Today we docked in Pago Pago, American Samoa. Its main industries are tourism, entertainment, food, and tuna canning. The island consists of a string of villages, each with its own village council. From 1878 to 1951, the area was the site of a coaling and repair station for the U.S. Navy. In January, 1942, Pago Pago Harbor was shelled by a Japanese submarine, but this was the only action on the islands during World War II. On Sept. 29, 2009, an earthquake struck near Samoa, sending a tsunami into Pago Pago and surrounding areas, leaving moderate to severe devastation and an unknown number of deaths. The island is still recovering.
Our excursion today was called “The Village Way of Life” and began with us taking about 6 wooden, open-air buses from the pier. Our first photo stop was Flowerpot Rock, rising straight out of the ocean and looking like it was guarding the harbor.
Our guide, Mary, only 19 years old, did a wonderful job explaining Samoan family life and culture. Families are quite large, (Mary is the oldest girl with eleven other siblings) and close knit. Many relatives live in a village together, with a chief, a talking chief (who actually does most of the talking) and a tribal princess (happens to be Mary here), all with specific duties to perform and certain expected behaviors. For example, when youth become 18, they are expected to go to college, but Mary had to stay home to perform tribal duties as princess. She hopes to go to school in the future. Each family village has a “guest house” where they have family gatherings, meetings, and celebrations. There are many guest houses clustered together in the larger villages, one for each family.
We were able to observe the Samoan way of life in a small, recreated village. The thatched, wooden structures known as “fales” are open and without walls, symbolic of their unrestricted culture. Each fale has a specific purpose, such as cooking or sleeping. We observed the men cooking a meal on an “umu” of hot river rocks covered with banana fronds and got to sample the resulting dishes of banana, coconut, chicken, tuna, and spinach. Some men opened cocoa beans, roasted them, ground them and made a cocoa. It was good, not bitter and no sugar was added.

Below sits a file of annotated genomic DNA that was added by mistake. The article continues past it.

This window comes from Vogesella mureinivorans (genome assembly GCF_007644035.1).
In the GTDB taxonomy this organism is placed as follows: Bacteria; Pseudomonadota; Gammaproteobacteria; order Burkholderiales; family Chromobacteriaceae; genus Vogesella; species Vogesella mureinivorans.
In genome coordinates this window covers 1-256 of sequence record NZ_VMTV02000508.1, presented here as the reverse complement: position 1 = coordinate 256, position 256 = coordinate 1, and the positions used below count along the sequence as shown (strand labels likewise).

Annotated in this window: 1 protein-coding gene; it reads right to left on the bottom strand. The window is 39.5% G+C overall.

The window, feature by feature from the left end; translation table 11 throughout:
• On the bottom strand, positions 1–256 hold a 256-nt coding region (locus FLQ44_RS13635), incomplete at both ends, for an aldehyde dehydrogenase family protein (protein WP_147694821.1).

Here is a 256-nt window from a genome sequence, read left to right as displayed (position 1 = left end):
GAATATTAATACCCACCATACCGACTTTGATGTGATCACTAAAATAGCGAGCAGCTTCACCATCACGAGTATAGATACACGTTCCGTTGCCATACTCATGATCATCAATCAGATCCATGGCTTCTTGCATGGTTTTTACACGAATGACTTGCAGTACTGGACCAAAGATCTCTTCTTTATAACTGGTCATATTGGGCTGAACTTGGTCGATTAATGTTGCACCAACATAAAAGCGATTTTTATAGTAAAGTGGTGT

A local woman demonstrated weaving mats out of coconut leaves. She also wove window shades, placemats, baskets, visors, and other items. The window shades need to be replaced every 2 months because they dry out and no longer keep out the rain.
The village girls danced a few dances for us, similar to a hula and then the boys called for two men to volunteer to perform. There was a long silence and then Mac came forward again along with Heim. They were presented with cloths around their waists and danced with the guys. They were pretty hilarious. Mac is beginning to get recognized by other passengers for his participation.
We returned to the pier after stopping at a memorial to the tsunami victims and walked around town. We passed one of two McDonalds on the island and decided to grab a quick burger for fun. Prices were only a bit more than at home. We stopped in at the Jean Haydon museum and saw unique Samoan canoes, kava carvings, and some small Apollo moon rocks presented to Samoa by President Richard Nixon. Most Apollo astronauts travelled through Samoa after splashdown. We looked around a few shops in town and found a few souvenirs.
Finished fourth in trivia again today, with 11 of 15 correct answers, but no Regent points. We ventured up to deck 11 to watch our departure out of the harbor and get one last glimpse of Samoa. Not that we were hungry but soon it was time to eat another fabulous meal in the Compass Rose Restaurant.
Tonight’s entertainment was a doubleheader with staff male singer Jackson Mattek doing familiar show tunes followed by the comedian/magician, Bruce Gold. Bruce used audience participants to assist in his magic. He made us both laugh and wonder how he did that trick. Several times he had the participant develop or select something randomly, and he matched that fact when he opened an envelope. How could that be?
Tomorrow is special. We sail across the International Date Line. We actually go back another hour on our clocks tonight so that we will now be 7 hours earlier than east coast time. However, we advance a day, going from Monday today to Wednesday tomorrow. We lose Tuesday the 30th entirely. Since we are 7 hours earlier, but advanced a day (24 hours), we are actually 17 hours ahead of east coast time. For example, when we wake up at 8 AM tomorrow (Wednesday the 31st), it will be 3 PM Tuesday eastern time. As we progress west on our route, we will continue to push our clocks back with each time zone until we are again the same time as eastern when we hit the Caribbean in May. I know this is like a mini-math lesson, but I hope I explained it well. We have never passed the dateline by ship; only once by plane and the time-zones just zoomed by.
Yours in travel (to the future?),
Mac & Pat
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